Athens’ Asian American community pride on display for Homecoming
The colorful dragon hoisted by members of the Athens Asian American Alliance (AAAA), Asian-American Pacific Islander Student Union (AAPISU), and AAPI-Lead made its second appearance at the Ohio University homecoming parade this year. The three organizations work together in organizing their communities to ensure a great turnout at the parade.
The AAAA formed during the COVID-19 pandemic as a result of the rise in hate crimes toward Asian Americans. Since its creation in May 2021, the AAAA has served as an educational tool, awareness builder, and bridge between the Athens and Ohio University communities.
“Why were our kids always standing by the side, looking, not part of the parade?” said Yi-Ting Wang, vice president of AAAA and graduate writing professional tutor for the Academic Achievement Center at OU. “[Marching in the parade] definitely helped people reimagine the university community … I felt like if we could put ourselves there, we could add some diversity in this whole celebration.”
And they did just that. AAAA and other community leaders decided to participate in the parade and borrowed the dragon from the Columbus Chinese Academy this year. The groups centered their theme around OU’s cherry blossoms, to fit the general theme of ‘Bobcat Pride.’
Fan Jiang, the president of the AAAA, felt the urgency to starting this organization after her fifth grade son received a death threat in an email from another student.
“Because there was this heightened anti-Asian sentiment nationwide at that time, we just felt very scared,” Jiang says. “People just don't automatically understand how Asian Americans felt at that specific time, and it's just hard for them to relate to our feelings. So we really have to advocate for ourselves.”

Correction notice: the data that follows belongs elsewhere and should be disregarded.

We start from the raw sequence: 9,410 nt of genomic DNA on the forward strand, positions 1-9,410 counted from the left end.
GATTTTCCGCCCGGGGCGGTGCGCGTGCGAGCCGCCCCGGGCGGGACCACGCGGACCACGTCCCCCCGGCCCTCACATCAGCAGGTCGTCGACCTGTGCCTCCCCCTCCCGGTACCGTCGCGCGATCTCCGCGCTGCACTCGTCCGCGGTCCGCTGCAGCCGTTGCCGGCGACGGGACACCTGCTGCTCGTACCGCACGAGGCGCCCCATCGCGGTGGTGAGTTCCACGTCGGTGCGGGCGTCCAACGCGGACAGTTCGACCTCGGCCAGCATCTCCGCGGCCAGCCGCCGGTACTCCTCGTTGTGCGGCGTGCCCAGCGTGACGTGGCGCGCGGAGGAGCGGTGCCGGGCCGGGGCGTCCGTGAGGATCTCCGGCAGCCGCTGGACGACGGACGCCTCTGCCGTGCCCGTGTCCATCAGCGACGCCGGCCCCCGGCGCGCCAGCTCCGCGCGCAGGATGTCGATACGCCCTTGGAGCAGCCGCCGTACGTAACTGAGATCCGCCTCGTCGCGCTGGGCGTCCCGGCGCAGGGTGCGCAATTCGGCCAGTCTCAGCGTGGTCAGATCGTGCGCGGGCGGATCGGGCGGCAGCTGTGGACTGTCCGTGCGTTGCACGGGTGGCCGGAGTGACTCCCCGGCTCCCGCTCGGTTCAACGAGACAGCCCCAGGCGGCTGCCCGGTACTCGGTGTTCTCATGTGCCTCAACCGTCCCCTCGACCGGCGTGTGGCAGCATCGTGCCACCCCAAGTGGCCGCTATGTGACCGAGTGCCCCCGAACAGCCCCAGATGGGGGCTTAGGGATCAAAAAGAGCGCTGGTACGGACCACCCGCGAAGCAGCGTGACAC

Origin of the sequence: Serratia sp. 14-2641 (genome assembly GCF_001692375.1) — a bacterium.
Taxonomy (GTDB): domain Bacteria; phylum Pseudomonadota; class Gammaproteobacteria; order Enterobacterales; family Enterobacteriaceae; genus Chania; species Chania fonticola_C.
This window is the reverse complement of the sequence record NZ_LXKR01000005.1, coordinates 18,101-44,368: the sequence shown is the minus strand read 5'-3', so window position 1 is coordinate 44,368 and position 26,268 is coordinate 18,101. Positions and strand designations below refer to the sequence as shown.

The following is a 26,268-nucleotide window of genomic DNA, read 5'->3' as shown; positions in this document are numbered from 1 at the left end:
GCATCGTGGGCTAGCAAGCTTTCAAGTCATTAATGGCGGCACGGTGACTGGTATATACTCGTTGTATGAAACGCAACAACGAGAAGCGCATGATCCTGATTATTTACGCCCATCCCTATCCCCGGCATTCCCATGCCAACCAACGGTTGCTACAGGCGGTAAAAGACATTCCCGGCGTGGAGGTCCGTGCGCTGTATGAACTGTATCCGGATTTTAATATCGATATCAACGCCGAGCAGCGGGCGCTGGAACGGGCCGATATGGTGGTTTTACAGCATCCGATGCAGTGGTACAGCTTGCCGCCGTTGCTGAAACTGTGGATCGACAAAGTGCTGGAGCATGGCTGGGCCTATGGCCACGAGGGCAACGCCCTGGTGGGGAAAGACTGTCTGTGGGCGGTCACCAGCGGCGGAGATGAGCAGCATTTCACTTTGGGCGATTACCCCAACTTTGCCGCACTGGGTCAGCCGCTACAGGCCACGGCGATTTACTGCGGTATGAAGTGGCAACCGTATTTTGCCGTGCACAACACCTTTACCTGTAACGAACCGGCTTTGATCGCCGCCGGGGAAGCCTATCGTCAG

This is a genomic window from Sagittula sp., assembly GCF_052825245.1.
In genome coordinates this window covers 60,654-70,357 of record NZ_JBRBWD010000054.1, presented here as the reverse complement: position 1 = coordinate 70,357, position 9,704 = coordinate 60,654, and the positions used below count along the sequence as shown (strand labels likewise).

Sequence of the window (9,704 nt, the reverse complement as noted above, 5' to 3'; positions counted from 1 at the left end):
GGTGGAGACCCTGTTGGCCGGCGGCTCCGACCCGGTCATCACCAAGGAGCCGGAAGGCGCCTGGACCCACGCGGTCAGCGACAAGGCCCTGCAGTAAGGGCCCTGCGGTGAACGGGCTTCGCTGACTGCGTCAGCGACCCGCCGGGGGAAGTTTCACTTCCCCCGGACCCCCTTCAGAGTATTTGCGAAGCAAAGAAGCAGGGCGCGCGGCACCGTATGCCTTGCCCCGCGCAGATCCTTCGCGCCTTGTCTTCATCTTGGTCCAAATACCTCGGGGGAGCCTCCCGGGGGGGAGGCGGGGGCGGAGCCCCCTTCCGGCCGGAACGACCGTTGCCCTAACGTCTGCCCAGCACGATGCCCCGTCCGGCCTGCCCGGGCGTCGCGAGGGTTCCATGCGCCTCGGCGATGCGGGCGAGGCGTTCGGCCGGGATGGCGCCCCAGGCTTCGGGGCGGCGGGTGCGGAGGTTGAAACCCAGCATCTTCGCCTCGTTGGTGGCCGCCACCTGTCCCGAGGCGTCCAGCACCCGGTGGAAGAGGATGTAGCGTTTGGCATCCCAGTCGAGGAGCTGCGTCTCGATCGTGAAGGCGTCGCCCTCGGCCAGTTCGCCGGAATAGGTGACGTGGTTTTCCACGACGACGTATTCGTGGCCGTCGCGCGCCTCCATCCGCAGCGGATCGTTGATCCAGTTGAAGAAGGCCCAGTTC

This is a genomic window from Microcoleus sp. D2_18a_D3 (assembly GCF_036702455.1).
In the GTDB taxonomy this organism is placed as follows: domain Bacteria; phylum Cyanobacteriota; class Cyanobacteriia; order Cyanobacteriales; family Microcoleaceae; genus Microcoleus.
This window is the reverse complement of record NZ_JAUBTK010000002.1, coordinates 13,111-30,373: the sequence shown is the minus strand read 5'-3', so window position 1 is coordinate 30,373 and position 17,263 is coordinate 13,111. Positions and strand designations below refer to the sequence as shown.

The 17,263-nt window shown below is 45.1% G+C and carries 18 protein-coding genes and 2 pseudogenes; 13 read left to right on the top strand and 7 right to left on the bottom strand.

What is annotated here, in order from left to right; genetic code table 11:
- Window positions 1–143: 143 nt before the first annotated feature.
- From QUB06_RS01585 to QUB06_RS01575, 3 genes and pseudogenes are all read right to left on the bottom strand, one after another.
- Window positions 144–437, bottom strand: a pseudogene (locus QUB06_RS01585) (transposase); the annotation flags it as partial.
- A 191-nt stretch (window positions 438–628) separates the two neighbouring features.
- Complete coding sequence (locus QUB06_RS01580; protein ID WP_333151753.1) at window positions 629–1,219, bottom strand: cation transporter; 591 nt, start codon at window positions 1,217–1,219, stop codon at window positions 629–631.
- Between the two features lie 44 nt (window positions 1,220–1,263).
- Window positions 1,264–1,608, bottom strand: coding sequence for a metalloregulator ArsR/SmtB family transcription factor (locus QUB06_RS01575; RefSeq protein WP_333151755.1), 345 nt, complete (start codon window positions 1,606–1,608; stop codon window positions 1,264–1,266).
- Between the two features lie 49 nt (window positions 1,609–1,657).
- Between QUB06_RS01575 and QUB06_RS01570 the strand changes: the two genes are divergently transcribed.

Jiang, along with Wang, and Noriko Kantake, AAAA treasurer, have dedicated much of their time since spring of 2021 to the organization. Their mission is to advocate for the needs of the AAPI community at OU, Athens and surrounding areas. To do this, the organization has partnered with the students in AAPISU at OU as well as many community partners.
Two community partners include United Campus Ministries (UCM) and the Athens County Foundation. UCM acts as the fiscal agent for the AAAA, allowing the organization to apply for grants and the Athens County Foundation provided them with startup funding and support from the beginning.
“We define ourselves as a community organization because we realize that even though OU is a huge part of the Athens community, there are still some gaps to fill,” Jiang says. “Our goal is to fill those gaps and we have been providing a lot of community services to the Athens community.”
This year, AAAA provided spring and summer programming to the Athens Community Center including STEM enrichment and cultural activities. Last summer they collaborated with Rural Action and Community Food Initiatives to host an Asian vegetable workshop and bring variety to the choices that people have for vegetables and produce. By providing these community services, they hope to be more visible as Asian Americans in the community.
The organization participates in legislative advocacy as well. Youth representatives went to the Ohio Statehouse and gave testimony against HB 322 and HB 327 to advocate for honesty in education and to show solidarity. The hope is that all sectors of the Asian American community stand together to promote diversity and cultural awareness.
According to Wang, through active participation, advocacy, and collaboration with partners, the AAAA serves to “to remind people ‘Hey, there are actually a lot of Asian elements in your university life,’ so that people are just aware of things that seem to be so invisible.”